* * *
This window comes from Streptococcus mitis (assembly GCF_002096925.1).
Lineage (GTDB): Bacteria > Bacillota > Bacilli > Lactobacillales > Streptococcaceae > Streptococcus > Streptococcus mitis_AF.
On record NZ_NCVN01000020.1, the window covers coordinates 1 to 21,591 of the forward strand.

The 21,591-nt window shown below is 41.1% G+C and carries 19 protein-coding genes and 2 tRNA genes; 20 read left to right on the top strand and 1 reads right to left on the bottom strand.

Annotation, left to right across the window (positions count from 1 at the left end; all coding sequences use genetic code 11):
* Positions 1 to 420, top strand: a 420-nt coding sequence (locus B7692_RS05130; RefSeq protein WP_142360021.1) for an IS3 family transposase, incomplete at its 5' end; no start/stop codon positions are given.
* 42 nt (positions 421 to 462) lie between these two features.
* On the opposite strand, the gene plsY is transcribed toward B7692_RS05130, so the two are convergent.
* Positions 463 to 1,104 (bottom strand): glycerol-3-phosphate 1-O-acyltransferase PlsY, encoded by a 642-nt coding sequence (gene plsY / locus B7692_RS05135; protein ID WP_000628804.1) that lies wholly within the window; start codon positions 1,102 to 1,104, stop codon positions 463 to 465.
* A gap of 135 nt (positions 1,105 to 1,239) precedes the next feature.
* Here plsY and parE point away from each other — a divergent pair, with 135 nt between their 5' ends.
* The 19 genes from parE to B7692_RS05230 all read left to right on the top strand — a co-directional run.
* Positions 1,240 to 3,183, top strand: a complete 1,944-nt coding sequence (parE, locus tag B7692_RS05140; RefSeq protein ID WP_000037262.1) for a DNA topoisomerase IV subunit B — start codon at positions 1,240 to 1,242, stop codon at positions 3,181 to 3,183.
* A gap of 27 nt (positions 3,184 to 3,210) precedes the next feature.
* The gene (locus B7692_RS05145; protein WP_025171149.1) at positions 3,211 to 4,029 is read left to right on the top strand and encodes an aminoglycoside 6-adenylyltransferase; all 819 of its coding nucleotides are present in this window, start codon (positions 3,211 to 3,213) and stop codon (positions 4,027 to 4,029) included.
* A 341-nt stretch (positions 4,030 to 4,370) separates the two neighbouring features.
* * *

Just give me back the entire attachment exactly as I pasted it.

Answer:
This window comes from Streptococcus mitis (assembly GCF_002096925.1).
Lineage (GTDB): Bacteria > Bacillota > Bacilli > Lactobacillales > Streptococcaceae > Streptococcus > Streptococcus mitis_AF.
On record NZ_NCVN01000020.1, the window covers coordinates 1 to 21,591 of the forward strand.

The 21,591-nt window shown below is 41.1% G+C and carries 19 protein-coding genes and 2 tRNA genes; 20 read left to right on the top strand and 1 reads right to left on the bottom strand.

Annotation, left to right across the window (positions count from 1 at the left end; all coding sequences use genetic code 11):
* Positions 1 to 420, top strand: a 420-nt coding sequence (locus B7692_RS05130; RefSeq protein WP_142360021.1) for an IS3 family transposase, incomplete at its 5' end; no start/stop codon positions are given.
* 42 nt (positions 421 to 462) lie between these two features.
* On the opposite strand, the gene plsY is transcribed toward B7692_RS05130, so the two are convergent.
* Positions 463 to 1,104 (bottom strand): glycerol-3-phosphate 1-O-acyltransferase PlsY, encoded by a 642-nt coding sequence (gene plsY / locus B7692_RS05135; protein ID WP_000628804.1) that lies wholly within the window; start codon positions 1,102 to 1,104, stop codon positions 463 to 465.
* A gap of 135 nt (positions 1,105 to 1,239) precedes the next feature.
* Here plsY and parE point away from each other — a divergent pair, with 135 nt between their 5' ends.
* The 19 genes from parE to B7692_RS05230 all read left to right on the top strand — a co-directional run.
* Positions 1,240 to 3,183, top strand: a complete 1,944-nt coding sequence (parE, locus tag B7692_RS05140; RefSeq protein ID WP_000037262.1) for a DNA topoisomerase IV subunit B — start codon at positions 1,240 to 1,242, stop codon at positions 3,181 to 3,183.
* A gap of 27 nt (positions 3,184 to 3,210) precedes the next feature.
* The gene (locus B7692_RS05145; protein WP_025171149.1) at positions 3,211 to 4,029 is read left to right on the top strand and encodes an aminoglycoside 6-adenylyltransferase; all 819 of its coding nucleotides are present in this window, start codon (positions 3,211 to 3,213) and stop codon (positions 4,027 to 4,029) included.
* A 341-nt stretch (positions 4,030 to 4,370) separates the two neighbouring features.